Failing the formative phase: The global diffusion of nuclear power is limited by national markets
Journal article, Peer reviewed
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OriginalversjonEnergy Research & Social Science. 2021, 80, 102221. 10.1016/j.erss.2021.102221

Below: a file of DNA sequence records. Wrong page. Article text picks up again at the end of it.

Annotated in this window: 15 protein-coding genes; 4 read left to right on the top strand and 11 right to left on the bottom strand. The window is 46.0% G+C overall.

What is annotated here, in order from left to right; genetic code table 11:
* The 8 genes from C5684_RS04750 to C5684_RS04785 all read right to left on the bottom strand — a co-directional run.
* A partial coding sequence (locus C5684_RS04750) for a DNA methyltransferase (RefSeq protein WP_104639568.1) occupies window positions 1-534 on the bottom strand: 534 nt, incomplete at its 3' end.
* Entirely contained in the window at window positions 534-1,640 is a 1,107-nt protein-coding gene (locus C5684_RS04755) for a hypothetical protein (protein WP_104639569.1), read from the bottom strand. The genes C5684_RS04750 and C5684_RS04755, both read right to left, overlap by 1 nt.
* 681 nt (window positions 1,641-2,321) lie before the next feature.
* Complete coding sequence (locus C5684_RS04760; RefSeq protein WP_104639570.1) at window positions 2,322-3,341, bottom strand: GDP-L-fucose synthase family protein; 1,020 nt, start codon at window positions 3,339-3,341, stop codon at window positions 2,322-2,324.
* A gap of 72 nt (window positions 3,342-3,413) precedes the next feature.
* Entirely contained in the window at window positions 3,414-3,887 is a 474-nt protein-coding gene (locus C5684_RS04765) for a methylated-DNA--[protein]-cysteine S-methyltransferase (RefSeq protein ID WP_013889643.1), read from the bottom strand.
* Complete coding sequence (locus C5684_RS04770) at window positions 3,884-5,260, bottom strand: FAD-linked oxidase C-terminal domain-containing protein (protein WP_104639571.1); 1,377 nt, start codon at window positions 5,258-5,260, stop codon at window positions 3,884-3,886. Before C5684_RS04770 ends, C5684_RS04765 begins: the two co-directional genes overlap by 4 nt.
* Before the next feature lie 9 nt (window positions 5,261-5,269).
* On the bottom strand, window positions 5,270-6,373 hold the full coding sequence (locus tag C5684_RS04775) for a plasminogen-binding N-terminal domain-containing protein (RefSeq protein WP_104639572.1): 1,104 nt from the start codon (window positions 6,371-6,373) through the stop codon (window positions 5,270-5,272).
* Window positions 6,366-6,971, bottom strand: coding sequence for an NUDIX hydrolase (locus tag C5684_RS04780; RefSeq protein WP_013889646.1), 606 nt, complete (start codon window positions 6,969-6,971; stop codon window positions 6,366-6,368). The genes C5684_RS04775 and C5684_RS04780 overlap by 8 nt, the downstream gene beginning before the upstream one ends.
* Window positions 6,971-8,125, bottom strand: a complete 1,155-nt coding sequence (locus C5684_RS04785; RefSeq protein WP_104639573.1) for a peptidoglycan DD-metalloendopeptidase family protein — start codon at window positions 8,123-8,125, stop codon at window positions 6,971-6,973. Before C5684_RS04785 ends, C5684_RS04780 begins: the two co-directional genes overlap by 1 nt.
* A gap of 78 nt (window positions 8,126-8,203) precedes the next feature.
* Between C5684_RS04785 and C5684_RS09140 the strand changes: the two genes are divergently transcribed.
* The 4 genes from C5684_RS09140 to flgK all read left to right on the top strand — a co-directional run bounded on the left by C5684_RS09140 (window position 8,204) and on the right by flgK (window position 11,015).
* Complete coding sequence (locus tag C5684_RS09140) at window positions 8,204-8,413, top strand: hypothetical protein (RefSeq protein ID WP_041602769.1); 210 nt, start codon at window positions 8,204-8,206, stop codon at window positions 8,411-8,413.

Understanding the role of technology characteristics and the context in the diffusion of new energy technologies is important for assessing feasibility of climate mitigation. We examine the historical adoption of nuclear power as a case of a complex large scale energy technology. We conduct an event history analysis of grid connections of first sizable commercial nuclear power reactors in 79 countries between 1950 and 2018. We show that the introduction of nuclear power can largely be explained by contextual variables such as the proximity of a country to a major technology supplier (‘ease of diffusion’), the size of the economy, electricity demand growth, and energy import dependence (‘market attractiveness’). The lack of nuclear newcomers in the early 1990s can be explained by the lack of countries with high growth in electricity demand and sufficient capacities to build their first nuclear power plant, either on their own or with international help. We also find that nuclear accidents, the pursuit of nuclear weapons, and the advances made in competing technologies played only a minor role in nuclear technology failing to be established in more countries. Our analysis improves understanding of the feasibility of introducing contested and expensive technologies in a heterogenous world with motivations and capacities that differ across countries and by a patchwork of international relations. While countries with high state capacity or support from a major technology supplier are capable of introducing large-scale technologies quickly, technology diffusion to other regions might undergo significant delays due to lower motivations and capacities.